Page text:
REL Appalachia conducted a systematic review of the research evidence on the effects of increased learning time. After screening more than 7,000 studies, REL Appalachia identified 30 that met the most rigorous standards for research. A review of those 30 studies found that increased learning time does not always produce positive results. However, some forms of instruction tailored to the needs of specific types of students were found to improve their circumstances. Findings suggest that the impacts of these programs depend on the settings, implementation features, and types of students targeted. This “Stated Briefly” report is a companion piece that summarizes the results of another report entitled The effects of increased learning time on students’ academic and nonacademic outcomes, released on July 9, 2014.
|REL 2014064||Reporting What Readers Need to Know about Education Research Measures: A Guide
This brief provides five checklists to help researchers provide complete information describing (1) their study's measures; (2) data collection training and quality; (3) the study's reference population, study sample, and measurement timing; (4) evidence of the reliability and construct validity of the measures; and (5) missing data and descriptive statistics. The brief includes an example of parts of a report's methods and results section illustrating how the checklists can be used to check the completeness of reporting.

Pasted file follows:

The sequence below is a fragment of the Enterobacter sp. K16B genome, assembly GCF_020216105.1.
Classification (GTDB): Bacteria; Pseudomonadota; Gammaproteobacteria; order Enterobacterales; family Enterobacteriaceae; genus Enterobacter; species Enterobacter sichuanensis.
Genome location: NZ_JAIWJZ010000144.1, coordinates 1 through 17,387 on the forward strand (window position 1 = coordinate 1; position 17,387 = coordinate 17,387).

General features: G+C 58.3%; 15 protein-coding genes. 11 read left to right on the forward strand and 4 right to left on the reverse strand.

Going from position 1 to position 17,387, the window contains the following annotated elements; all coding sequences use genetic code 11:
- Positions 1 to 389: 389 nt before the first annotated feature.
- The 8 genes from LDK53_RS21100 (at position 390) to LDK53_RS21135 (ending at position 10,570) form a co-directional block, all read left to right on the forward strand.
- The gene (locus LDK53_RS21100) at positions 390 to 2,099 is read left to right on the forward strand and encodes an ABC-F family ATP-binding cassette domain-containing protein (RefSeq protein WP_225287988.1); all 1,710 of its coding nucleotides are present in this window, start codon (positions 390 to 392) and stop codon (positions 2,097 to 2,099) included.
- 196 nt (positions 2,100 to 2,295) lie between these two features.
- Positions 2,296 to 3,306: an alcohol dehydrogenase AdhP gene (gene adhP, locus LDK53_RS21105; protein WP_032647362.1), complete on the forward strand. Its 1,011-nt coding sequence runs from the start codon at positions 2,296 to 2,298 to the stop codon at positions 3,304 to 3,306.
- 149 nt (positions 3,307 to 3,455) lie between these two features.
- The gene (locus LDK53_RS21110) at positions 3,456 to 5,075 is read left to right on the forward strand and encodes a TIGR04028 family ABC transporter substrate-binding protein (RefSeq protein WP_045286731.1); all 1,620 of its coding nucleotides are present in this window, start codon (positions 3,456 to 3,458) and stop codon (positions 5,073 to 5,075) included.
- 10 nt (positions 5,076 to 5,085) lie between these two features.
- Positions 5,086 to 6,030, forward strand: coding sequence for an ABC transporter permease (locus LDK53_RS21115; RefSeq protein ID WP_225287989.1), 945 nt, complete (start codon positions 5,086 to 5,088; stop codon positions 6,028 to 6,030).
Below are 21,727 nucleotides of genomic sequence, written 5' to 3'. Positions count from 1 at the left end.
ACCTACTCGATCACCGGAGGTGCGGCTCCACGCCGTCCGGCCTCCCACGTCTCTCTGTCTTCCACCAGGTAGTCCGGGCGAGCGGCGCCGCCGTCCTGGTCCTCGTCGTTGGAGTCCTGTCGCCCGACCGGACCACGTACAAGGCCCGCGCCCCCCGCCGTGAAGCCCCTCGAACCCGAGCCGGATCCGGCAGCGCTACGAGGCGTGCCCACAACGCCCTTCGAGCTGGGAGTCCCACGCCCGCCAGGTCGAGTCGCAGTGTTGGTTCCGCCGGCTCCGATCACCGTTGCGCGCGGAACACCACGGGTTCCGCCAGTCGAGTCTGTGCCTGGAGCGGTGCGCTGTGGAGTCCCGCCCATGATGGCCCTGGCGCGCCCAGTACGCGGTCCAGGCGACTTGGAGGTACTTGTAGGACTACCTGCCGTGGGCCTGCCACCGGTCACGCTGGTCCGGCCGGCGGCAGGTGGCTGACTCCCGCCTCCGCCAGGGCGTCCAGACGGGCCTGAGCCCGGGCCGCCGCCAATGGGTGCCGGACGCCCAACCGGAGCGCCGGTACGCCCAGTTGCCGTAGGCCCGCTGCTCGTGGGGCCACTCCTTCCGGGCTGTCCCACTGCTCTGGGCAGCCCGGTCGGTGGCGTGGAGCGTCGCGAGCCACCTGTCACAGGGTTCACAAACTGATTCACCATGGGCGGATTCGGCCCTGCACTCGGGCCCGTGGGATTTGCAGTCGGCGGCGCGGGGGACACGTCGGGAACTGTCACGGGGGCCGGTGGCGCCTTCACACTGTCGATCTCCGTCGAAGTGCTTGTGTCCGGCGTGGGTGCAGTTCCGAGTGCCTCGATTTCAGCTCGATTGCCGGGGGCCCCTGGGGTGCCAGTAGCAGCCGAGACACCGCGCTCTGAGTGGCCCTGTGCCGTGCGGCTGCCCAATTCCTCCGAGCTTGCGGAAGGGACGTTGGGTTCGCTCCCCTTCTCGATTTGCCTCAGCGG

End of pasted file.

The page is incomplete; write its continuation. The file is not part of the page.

|REL 2014014||Developing a Coherent Research Agenda: Lessons from the REL Northeast & Islands Research Agenda Workshops
This report describes the approach that REL Northeast and Islands (REL-NEI) used to guide its eight research alliances toward collaboratively identifying a shared research agenda. A key feature of their approach was a two-workshop series, during which alliance members created a set of research questions on a shared topic of education policy and/or practice. This report explains how REL-NEI conceptualized and organized the workshops, planned the logistics, overcame geographic distance among alliance members, developed and used materials (including modifications for different audiences and for a virtual platform), and created a formal research agenda after the workshops. The report includes links to access the materials used for the workshops, including facilitator and participant guides and slide decks.
|REL 2014051||Going public: Writing About Research in Everyday Language
This brief describes approaches that writers can use to make impact research more accessible to policy audiences. It emphasizes three techniques: making concepts as simple as possible, focusing on what readers need to know, and reducing possible misinterpretations. A glossary of common concepts is included showing the approaches applied to a range of concepts common to impact research, such as ‘regression models’ and ‘effect sizes.’